Sum It Up Sunday - Why Title IX Matters to Me
I started playing baseball when I was five years old on a Pee Wee team in my small town. My brothers were on the team, which is why I wanted to play. I wanted to be anywhere they were. This was 1973 and Title IX was a year old. The ink was barely dry on this federal civil rights law and I was the only girl on the team.
I don’t know if I was allowed to play with the boys because of Title IX. The law stated that I should be allowed, as there was no girls team. Maybe it was that law, maybe my mother made sure the coaches knew about it, or maybe the coach, who lived a few houses down from us, saw me out playing “pops and grounders” and catch in the yard with my brothers and thought “sure, why not.”
I went on to play Little League as well, still the only girl on the team for two years. I wasn’t the worst player on the team and almost always started, though relegated to right field. I had a strong arm, no fear of the ball hitting me in the face when heading after a grounder, and I could hit. What was amazing was that the boys on the team thought nothing of it. I was Chris. I played baseball. Other teams thought it was weird. But other teams didn’t live in our small town of 375 people. My teammates and I played pickup games over at the school field until it was too dark to see the ball and our parents were yelling for us to come home.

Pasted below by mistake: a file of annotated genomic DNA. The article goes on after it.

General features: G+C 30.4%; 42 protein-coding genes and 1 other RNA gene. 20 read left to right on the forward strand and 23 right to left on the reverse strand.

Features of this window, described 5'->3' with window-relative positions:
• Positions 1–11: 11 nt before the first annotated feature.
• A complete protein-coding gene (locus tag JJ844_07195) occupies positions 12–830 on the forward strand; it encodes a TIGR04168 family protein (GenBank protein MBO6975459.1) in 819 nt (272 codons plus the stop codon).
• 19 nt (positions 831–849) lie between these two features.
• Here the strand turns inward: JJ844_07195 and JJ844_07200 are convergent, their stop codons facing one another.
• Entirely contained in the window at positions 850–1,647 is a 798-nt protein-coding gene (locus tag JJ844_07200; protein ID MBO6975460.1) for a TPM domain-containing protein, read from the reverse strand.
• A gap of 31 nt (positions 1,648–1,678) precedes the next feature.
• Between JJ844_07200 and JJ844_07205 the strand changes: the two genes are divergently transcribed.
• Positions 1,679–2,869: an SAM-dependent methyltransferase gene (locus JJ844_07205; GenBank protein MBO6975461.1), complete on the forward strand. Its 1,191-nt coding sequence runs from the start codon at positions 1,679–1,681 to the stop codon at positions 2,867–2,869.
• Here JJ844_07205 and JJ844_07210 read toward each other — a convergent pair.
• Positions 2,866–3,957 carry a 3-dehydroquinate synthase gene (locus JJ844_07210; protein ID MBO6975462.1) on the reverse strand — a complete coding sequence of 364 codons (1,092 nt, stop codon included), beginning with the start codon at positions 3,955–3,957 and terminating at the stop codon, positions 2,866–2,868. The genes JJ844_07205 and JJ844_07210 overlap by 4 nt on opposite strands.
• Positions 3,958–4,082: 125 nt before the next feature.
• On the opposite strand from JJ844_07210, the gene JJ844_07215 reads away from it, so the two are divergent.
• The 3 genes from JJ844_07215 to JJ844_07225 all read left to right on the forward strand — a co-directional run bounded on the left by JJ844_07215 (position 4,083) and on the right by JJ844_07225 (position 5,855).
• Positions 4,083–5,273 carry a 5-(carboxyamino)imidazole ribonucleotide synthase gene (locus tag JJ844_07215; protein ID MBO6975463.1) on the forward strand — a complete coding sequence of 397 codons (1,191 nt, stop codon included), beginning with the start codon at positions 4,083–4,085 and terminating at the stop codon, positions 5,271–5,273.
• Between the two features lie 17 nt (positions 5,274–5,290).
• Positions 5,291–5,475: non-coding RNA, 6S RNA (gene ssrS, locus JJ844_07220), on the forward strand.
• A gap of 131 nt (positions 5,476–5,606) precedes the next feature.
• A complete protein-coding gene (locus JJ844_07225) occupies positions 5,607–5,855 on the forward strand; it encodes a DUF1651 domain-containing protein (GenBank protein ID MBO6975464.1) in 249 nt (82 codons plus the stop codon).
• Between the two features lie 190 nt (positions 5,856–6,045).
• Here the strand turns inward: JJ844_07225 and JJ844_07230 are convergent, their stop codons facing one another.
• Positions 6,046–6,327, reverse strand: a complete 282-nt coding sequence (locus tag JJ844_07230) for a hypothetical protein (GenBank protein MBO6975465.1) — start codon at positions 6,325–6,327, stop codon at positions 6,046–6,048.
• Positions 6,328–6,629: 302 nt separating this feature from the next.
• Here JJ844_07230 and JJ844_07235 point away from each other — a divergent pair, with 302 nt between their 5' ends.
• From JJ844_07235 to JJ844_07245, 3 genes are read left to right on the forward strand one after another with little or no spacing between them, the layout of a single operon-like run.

Maybe if Title IX hadn’t existed I would still have been able to play. I don’t know. I was privileged by the fact that I played with the boys that accepted me because we knew one another so well, and perhaps without me they wouldn’t have had enough players to field two teams for those impromptu games.
When I was 13 I was ready to play Pony League. I had played baseball for seven years. I was strong and taller than most of the boys my age. The first day of practice I was yet again the only girl there. I had my ball cap with my hair well tucked back out of my face, my well-oiled glove, and my sneakers laced tight so I wouldn’t trip. The coach gathered us around and said we would have batting practice. He sent half of us out into the field and the other half he sat in the dugout as he called us to the box to see what we could do.
As I sat there on the bench he ran through everyone on the team and was starting back through, and I still hadn’t batted. He kept me sitting there, never once calling me up to bat. I was mortified. I didn’t want to cry in front of my friends, my now former teammates, and I ran home.
I cried my eyes out because something in my world had changed. I’m not sure that the coach even understood the cruelty he inflicted on me that day. He didn’t see, because he had never known it, that a girl, a woman can play sports as well and sometimes better than a boy or man. An innocent part of me was gone. All I wanted to do was play and I was denied on the basis of my sex.
I went on to play other sports; soccer had already taken up my non-baseball moments, and I would eventually learn how to play basketball. Both sports I learned, as was my way, from boys and men. Though there are many talented and supportive female coaches out there, there weren’t that many around me at the time.
I don’ t know that Title IX benefited me then. I do know that without sports I would not be the strong, independent woman I am. I know that to the very core of my being.
Everyone’s journey through life is different. I believe that when all avenues are open to us we can grow and become better people. For women, the chance to play sports at whatever level they can is a chance to do just that. That is why Title IX matters to me.